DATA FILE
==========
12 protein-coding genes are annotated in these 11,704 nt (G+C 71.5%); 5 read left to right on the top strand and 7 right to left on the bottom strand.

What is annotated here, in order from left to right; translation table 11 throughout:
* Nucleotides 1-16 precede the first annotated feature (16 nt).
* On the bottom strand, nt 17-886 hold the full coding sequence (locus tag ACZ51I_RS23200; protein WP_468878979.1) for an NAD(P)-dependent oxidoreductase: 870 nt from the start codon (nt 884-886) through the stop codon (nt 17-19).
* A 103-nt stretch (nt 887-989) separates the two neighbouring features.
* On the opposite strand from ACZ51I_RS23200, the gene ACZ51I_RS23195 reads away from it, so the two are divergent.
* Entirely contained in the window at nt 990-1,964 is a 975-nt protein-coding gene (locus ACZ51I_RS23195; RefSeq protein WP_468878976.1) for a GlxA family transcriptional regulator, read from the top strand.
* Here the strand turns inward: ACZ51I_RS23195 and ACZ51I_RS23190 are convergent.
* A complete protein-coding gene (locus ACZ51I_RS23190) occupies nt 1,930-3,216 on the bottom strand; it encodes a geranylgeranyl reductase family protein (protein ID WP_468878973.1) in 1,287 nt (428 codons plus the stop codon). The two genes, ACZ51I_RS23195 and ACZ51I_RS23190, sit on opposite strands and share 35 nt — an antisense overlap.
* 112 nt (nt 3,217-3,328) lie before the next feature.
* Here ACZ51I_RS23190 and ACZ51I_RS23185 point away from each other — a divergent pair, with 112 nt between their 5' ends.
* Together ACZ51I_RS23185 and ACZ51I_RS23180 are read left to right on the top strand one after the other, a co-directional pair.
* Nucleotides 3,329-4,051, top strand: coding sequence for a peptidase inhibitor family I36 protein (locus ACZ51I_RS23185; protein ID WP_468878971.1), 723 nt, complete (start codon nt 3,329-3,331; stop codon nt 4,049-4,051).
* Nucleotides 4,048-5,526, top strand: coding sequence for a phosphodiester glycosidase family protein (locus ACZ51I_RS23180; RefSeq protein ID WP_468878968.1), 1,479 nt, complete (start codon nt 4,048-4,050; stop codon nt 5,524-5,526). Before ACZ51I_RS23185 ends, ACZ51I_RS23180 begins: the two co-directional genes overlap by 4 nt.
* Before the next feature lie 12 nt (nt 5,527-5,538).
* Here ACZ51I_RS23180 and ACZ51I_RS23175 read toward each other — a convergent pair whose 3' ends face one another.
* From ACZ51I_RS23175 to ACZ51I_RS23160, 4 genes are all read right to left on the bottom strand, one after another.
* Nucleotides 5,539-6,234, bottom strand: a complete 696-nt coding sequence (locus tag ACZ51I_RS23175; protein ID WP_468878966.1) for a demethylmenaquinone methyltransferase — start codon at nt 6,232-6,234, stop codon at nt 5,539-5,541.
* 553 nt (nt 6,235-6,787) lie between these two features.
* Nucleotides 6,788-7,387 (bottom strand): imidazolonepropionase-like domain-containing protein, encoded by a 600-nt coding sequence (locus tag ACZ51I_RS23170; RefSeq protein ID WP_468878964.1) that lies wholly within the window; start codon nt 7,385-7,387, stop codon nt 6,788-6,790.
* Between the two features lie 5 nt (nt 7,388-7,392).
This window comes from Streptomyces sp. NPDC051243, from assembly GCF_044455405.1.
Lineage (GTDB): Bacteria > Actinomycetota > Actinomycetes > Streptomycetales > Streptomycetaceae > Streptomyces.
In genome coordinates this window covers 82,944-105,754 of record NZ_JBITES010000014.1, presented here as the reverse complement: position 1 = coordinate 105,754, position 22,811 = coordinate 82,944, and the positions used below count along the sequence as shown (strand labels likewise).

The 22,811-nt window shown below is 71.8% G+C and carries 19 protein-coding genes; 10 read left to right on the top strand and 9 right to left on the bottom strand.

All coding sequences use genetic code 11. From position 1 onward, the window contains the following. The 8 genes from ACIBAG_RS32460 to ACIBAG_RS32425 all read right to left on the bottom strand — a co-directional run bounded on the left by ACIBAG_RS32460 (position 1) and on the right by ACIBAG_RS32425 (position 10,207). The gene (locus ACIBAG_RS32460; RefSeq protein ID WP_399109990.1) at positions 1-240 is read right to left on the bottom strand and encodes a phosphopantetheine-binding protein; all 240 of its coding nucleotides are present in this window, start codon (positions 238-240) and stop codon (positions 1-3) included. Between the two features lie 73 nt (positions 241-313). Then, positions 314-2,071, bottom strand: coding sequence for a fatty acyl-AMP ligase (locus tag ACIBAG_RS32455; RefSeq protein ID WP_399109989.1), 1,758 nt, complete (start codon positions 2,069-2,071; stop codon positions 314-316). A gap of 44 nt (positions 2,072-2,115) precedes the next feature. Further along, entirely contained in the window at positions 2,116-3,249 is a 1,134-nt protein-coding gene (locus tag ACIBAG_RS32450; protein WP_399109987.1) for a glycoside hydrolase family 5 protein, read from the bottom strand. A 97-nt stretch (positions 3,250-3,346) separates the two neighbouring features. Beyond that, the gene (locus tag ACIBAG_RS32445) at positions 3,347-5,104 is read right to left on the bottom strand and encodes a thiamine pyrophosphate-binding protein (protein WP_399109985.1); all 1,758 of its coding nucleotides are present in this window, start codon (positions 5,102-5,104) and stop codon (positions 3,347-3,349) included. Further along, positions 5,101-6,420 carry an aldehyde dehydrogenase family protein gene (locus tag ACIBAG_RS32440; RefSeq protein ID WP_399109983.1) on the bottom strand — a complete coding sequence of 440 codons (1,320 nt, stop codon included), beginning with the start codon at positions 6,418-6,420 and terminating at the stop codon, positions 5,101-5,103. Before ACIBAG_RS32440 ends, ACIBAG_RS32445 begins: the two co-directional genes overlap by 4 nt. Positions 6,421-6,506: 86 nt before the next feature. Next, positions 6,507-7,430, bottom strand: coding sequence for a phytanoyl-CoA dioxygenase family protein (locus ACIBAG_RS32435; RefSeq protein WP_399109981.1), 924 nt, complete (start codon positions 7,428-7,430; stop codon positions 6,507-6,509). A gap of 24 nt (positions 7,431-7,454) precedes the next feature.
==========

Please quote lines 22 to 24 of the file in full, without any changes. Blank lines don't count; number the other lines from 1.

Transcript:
This window comes from Streptomyces sp. NPDC051243, from assembly GCF_044455405.1.
Lineage (GTDB): Bacteria > Actinomycetota > Actinomycetes > Streptomycetales > Streptomycetaceae > Streptomyces.
In genome coordinates this window covers 82,944-105,754 of record NZ_JBITES010000014.1, presented here as the reverse complement: position 1 = coordinate 105,754, position 22,811 = coordinate 82,944, and the positions used below count along the sequence as shown (strand labels likewise).